If the classification word lengths (w_i and/or w_rej_i) are absent, all the confidence parameters are decreased in value by a specific identical amount. This represents a reduction in the certainty that the hypotheses are correct. For the quantitative example being used, a decrease in the value of all confidence parameters by 1 is selected. It is obvious in this context that the absolute numbers should be coordinated with the classification iteration rate, the value range limits, and the application of the method. The iteration rate here is the frequency with which individual quality parameters are calculated, per predefined unit of time, in the aforesaid time steps k.

Here as well, it is advantageous to apply a more differentiated value decrease as a function of various cases (e.g., by asking “why was the object not classified,” etc.).

Adapting the Value Range (see Step 140):

An adaptation 140 of the value range of the confidence parameters is effected by limiting them. Here as well, the absolute numbers should be coordinated with the classification iteration rate and the application of the method.

The value range does not necessarily have to be symmetrical about zero; a smaller range for negative confidence parameters and a larger range for positive ones may prove useful depending on the application. In this example a range from −20 to 200 is selected.

If the confidence parameters depart from this value range as a consequence of an increase or decrease in value, an adaptation is necessary; otherwise a classification would no longer be possible, since all (or at least several) of the hypotheses would be supported to the same extent. This can be done differently for a value range overflow and underflow. One possible adaptation is:

    • A value range underflow causes the confidence values to be truncated. If a confidence parameter is on the verge of dropping below this level, it is set to the minimum possible value.
    • A value range overflow causes the confidence parameters not to be simply truncated, but to be adapted in accordance with their relationship to one another. When a confidence parameter reaches the maximum value, for example, a value decrease can be performed for all the other confidence parameters by the same amount by which the high confidence parameter would normally be increased in value. The distance between the high confidence parameters and the other confidence parameters is thereby maintained.

The aforesaid adaptation is only an example of the plurality of possible procedures.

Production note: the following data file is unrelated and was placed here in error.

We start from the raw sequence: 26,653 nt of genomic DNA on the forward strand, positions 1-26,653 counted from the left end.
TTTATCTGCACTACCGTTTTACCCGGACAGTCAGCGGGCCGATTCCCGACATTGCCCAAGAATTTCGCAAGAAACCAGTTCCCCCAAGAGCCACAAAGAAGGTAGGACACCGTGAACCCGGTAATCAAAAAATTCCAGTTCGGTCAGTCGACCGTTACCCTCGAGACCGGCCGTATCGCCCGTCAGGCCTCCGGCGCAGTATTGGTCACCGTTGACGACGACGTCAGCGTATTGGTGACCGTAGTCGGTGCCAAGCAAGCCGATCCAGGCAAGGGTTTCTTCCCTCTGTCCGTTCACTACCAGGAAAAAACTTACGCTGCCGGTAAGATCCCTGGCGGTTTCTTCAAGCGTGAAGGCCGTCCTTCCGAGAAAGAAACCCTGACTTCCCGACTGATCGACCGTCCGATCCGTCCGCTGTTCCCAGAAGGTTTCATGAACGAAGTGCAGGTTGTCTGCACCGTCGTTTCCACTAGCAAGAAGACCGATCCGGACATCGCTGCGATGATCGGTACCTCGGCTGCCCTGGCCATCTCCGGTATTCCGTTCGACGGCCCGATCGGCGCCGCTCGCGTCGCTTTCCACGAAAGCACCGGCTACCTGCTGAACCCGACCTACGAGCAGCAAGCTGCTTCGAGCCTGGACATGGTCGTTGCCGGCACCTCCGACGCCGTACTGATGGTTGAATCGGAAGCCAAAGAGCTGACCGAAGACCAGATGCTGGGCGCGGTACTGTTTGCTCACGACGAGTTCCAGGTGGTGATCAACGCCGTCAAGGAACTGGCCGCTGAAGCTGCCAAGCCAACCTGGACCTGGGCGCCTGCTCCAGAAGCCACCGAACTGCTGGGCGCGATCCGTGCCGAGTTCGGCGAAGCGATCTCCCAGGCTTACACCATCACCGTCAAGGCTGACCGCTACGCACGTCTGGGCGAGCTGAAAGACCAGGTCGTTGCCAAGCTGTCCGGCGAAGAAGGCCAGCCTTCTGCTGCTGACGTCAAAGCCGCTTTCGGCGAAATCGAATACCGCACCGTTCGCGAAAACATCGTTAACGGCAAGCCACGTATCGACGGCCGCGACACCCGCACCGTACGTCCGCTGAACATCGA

Determining the Final Classification Result (Step 150):

According to the present invention, a determination 150 of the classification result for the object in question is performed as the last processing step of the method according to the example embodiment. This result is ascertained on the basis of the calculated confidence parameters.

A very large number of possibilities exist here for detailed evaluation, for example:

    • Assign the object to the class for which the highest confidence parameter exists.
    • As an additional alternative: the classification result is valid only if this highest confidence parameter exceeds a given minimum threshold.
    • As an additional alternative: the classification result is valid only if the distance between this highest confidence parameter and the second-highest confidence parameter exceeds a defined threshold (otherwise the result is characterized as “not unequivocal”).

For stabilization over time according to the present invention, the confidence parameters are temporarily stored and are used as input data for the next processing step of the method.

FIG. 3 depicts a scene in the surroundings of a vehicle, showing the results of an example embodiment of the method according to the present invention. For each of the objects present in the scene (vehicles only, in this case), one of which is labeled with reference character 206, icons 200 show the class of the object by way of a symbol 202, and indicate the level of the confidence parameters using a bar 204. This depiction is not intended for the driver, but serves only for further explanation of the present invention.

Although the present invention has been described above on the basis of a preferred example embodiment, it is not limited thereto but rather is modifiable in numerous ways, e.g., the absolute magnitude of the value increase/decrease delta numbers, the iteration duration, or the limits.

The method according to the present invention can be used to improve any type of classification. The method encompasses a plurality of steps and variants that for the most part are mutually independent, and it can be flexibly configured.

Lastly, the features of the present invention can be combined with one another substantially without restriction.